Add fresh cauliflower to your shopping list for June.
Perhaps you grew up with this familiar old vegie friend - maybe over-baked or topped with cheese sauce. But cauliflower deserves a fresh look! It’s one of the cabbage, or brassica, family which are nutritional powerhouses. Cauliflower is low in kilojoules and is a good source of fibre, folate and vitamin C.
White cauliflower is the most common variety. You can also get purple cauliflower, which has a slightly milder flavour.
For both white and purple cauliflower, choose those that have firm, compact heads. Avoid any with yellowing heads or floppy leaves.
Remove outer leaves and store the heads, unwashed, in a plastic bag in the crisper of your fridge for up to four days.
Remove the stem and leaves. Chop the heads into florets and chop stalks also for dishes like stir-fries. Cauliflower can be eaten raw, served with dips or in salad, steamed, mashed, roasted or added to soups, curries and casseroles.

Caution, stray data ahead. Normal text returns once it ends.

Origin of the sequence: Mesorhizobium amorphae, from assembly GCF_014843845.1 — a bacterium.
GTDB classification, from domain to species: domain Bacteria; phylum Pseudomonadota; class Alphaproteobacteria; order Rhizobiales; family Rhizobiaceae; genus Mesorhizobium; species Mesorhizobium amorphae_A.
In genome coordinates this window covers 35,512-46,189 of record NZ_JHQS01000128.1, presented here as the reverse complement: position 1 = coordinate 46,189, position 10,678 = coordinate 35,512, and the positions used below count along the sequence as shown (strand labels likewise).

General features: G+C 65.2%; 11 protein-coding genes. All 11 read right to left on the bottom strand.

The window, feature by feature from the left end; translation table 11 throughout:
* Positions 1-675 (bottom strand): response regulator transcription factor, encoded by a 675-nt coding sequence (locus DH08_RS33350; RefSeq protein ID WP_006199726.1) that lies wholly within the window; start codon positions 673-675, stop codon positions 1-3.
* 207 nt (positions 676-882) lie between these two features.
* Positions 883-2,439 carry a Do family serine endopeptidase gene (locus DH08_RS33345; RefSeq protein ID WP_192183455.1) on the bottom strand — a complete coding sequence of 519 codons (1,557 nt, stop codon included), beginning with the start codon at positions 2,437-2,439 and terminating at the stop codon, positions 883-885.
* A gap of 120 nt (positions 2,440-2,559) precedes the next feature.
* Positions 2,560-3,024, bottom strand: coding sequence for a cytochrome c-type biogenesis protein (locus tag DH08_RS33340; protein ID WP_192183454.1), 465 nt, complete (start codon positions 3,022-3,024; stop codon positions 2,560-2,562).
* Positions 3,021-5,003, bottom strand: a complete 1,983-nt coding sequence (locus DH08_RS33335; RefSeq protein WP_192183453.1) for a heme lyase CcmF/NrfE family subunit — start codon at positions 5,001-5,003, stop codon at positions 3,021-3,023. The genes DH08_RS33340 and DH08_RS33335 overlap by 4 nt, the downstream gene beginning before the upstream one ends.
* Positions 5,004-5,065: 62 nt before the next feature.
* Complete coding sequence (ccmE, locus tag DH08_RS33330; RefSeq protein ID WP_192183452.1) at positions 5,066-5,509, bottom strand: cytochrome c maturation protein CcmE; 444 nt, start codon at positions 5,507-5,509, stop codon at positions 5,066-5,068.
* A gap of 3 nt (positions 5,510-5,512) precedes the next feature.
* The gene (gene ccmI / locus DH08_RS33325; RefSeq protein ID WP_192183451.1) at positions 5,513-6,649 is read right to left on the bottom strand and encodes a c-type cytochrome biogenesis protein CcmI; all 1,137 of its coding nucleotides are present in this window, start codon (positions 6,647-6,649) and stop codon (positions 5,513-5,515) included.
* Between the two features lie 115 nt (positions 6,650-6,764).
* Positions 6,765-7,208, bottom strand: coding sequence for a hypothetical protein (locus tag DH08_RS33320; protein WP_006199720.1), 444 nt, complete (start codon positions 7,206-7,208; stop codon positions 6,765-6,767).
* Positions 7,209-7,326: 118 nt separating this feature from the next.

3 ways with cauliflower
Cook cauliflower soup. Simmer a head of chopped cauliflower, 2 diced potatoes, chopped leek and some garlic with 2 cups reduced-salt stock and 2 cups water. Simmer until soft. Puree soup. Stir through a little blue cheese. Garnish with fresh parsley.
Make a comforting vegie bake. Steam cauliflower and broccoli florets until slightly tender. Add to an ovenproof dish with sliced carrots, zucchini, pine nuts and low-fat ricotta. Top with breadcrumbs, sunflower seeds and grated reduced-fat cheese. Bake until golden.
Try tasty cauliflower mash. Cook cauliflower in a pan of boiling water for 15-20 minutes, or until very tender. Drain. Add some reduced-fat table spread and mash until smooth. Add a little grated parmesan, cumin, Cajun seasoning and some ground black pepper.
Cauliflower is part of the brassica family, which has been linked with a reduction in cancer.